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Excerpt: The Fearful Rise of Markets, 2010 and After

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The condition is easily diagnosed. Over the last half century, the rise of the investment industry has created overwhelming incentives for investors to follow one another into risks they often do not understand. As a result, world markets are hopelessly synchronized. This obstructs rational pricing and, in a capitalist world that relies on markets to set prices, endangers our prosperity. Finding a cure, however, is more difficult.

The financial disaster of 2007–2009 has not cured any of the underlying factors that led markets to become intertwined and overinflated. They may still not be addressed even if, as is possible, the world navigates the next few years without a second recession or a major new collapse in stocks, real estate, or other assets. If the twin planks of the recovery—China’s resurgence and the ability of big U.S. banks to “muddle through” with government help—stay in place, then the prospects for a recovery are good. But the stakes are higher now. Markets turned in 2009 because the United States put its credit rating on the line by borrowing furiously while extending guarantees to many private companies and securities that were in trouble. By setting the price of money, the U.S. Treasury market drives all others, and if bond investors decide that mountainous U.S. debt will lead to inflation or to default by Uncle Sam, yields will rise. The crisis of confidence in the debt of countries like Portugal and Greece shows what could happen. And in such circumstances, the U.S. Treasury will not be able to help because it will not be able to borrow more. Thus, the next asset price crash could be profoundly worse than the last one—and this makes the need to cure the underlying conditions that lead to crashes all the more urgent.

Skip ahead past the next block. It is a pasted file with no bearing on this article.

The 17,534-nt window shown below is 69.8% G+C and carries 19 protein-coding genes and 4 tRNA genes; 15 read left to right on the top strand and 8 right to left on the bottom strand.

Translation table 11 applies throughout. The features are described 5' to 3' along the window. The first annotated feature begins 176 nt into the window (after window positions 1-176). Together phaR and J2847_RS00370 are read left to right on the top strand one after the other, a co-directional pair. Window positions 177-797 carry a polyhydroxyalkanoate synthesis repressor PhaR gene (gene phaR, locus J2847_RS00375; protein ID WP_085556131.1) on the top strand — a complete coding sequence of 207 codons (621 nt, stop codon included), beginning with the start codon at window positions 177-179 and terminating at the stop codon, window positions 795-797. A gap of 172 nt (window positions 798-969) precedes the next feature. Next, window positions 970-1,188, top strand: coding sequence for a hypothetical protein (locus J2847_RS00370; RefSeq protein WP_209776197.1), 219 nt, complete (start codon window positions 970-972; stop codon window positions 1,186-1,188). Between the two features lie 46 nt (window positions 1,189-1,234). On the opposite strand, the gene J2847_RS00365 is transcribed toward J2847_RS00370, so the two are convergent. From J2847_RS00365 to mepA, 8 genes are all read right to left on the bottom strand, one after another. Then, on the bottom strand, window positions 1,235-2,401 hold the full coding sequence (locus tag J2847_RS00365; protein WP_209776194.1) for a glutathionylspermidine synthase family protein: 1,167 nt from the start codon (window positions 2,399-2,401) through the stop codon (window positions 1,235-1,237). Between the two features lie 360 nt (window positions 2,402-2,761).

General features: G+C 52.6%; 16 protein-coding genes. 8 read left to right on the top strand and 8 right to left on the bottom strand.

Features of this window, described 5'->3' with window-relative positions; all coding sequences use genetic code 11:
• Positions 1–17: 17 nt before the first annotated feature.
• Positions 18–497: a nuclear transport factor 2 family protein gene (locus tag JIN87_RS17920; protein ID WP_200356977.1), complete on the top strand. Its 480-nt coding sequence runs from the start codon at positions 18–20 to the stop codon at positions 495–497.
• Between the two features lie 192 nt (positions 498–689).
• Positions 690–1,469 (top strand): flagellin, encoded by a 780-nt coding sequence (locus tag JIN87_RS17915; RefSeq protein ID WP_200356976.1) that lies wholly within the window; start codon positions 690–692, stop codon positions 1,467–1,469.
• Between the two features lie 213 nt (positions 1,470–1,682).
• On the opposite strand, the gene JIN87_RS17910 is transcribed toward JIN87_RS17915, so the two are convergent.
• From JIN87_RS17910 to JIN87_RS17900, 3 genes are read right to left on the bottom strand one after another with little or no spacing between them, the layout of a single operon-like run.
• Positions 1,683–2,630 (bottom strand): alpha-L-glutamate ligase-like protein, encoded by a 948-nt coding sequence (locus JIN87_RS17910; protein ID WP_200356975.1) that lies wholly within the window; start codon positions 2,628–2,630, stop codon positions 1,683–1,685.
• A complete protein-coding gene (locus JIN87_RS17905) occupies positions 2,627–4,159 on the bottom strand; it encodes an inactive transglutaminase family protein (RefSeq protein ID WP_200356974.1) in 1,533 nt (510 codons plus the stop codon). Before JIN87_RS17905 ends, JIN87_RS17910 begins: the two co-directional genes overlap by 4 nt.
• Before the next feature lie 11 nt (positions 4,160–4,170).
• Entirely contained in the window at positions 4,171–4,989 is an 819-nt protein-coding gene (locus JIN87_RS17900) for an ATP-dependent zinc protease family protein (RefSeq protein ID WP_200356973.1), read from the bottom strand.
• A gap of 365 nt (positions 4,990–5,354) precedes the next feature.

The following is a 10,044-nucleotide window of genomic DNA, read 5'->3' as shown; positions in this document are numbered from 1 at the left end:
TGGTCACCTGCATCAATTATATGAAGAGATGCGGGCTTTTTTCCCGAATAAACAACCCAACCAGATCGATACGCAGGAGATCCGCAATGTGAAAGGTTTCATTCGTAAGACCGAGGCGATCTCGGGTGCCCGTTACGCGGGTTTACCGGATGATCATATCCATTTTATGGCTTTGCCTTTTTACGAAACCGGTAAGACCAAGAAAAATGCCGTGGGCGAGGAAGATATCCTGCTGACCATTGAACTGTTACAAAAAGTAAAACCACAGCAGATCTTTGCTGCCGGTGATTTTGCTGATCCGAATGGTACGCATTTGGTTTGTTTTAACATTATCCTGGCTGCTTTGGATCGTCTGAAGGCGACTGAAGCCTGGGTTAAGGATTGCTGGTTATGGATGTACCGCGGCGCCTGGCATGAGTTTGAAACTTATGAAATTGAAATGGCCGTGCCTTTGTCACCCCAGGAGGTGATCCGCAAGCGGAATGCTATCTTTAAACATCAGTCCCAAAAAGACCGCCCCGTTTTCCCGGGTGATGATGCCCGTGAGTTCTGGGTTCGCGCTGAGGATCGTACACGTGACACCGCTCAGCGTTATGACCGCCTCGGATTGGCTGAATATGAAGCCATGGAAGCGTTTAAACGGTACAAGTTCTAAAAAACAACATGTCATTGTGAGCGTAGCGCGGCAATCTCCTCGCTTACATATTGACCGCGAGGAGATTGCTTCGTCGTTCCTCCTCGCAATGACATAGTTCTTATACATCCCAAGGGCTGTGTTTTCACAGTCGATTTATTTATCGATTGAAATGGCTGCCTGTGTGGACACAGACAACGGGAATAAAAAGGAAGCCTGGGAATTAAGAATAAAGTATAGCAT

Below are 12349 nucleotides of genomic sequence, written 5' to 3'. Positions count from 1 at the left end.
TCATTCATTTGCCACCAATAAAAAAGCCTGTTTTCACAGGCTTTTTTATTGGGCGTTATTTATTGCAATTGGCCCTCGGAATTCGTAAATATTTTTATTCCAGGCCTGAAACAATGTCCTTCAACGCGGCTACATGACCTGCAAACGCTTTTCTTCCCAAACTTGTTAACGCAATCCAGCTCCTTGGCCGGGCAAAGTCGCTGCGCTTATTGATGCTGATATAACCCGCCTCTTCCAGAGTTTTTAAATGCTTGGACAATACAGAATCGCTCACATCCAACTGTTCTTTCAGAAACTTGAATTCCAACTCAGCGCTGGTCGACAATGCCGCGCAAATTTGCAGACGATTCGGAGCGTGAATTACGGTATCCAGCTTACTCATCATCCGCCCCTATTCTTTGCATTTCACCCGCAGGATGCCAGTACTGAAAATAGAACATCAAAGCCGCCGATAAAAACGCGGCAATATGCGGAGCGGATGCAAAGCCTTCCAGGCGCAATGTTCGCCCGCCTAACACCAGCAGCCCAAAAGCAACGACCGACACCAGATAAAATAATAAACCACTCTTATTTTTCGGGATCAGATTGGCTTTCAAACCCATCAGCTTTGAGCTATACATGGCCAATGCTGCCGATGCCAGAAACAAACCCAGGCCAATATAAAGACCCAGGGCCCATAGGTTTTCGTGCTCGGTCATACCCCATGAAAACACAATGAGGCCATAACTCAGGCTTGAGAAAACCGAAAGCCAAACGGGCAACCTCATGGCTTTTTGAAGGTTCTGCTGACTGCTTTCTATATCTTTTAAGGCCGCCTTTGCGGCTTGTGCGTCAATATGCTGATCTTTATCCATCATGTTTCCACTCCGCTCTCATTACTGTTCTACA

Some fixes are easy. The absurdly complicated instruments that created the subprime bubble, like synthetic collateralized debt obligations, should of course go. But the roots of the problem lie deeper. The institutionalization of investment cannot be reversed. Most of the financial innovations that created the synchronized bubble, like index funds, or even securitized mortgages, are in any case good ideas, so finding fixes will involve hard choices.

Making this harder, solutions must deal with human nature, our tendencies to suffer swings of emotion, to move in herds, and to expect that others will rescue us from the consequences of our actions. Over the last half century, the investing industry has unwittingly intensified those tendencies. Changing this requires a cultural shift; investors must have an incentive to treat others’ money as if it were their own.

Excerpted from The Fearful Rise of Markets: Global Bubbles, Synchronized Meltdowns, and How to Prevent them in the Future by John Authers (FT Press).

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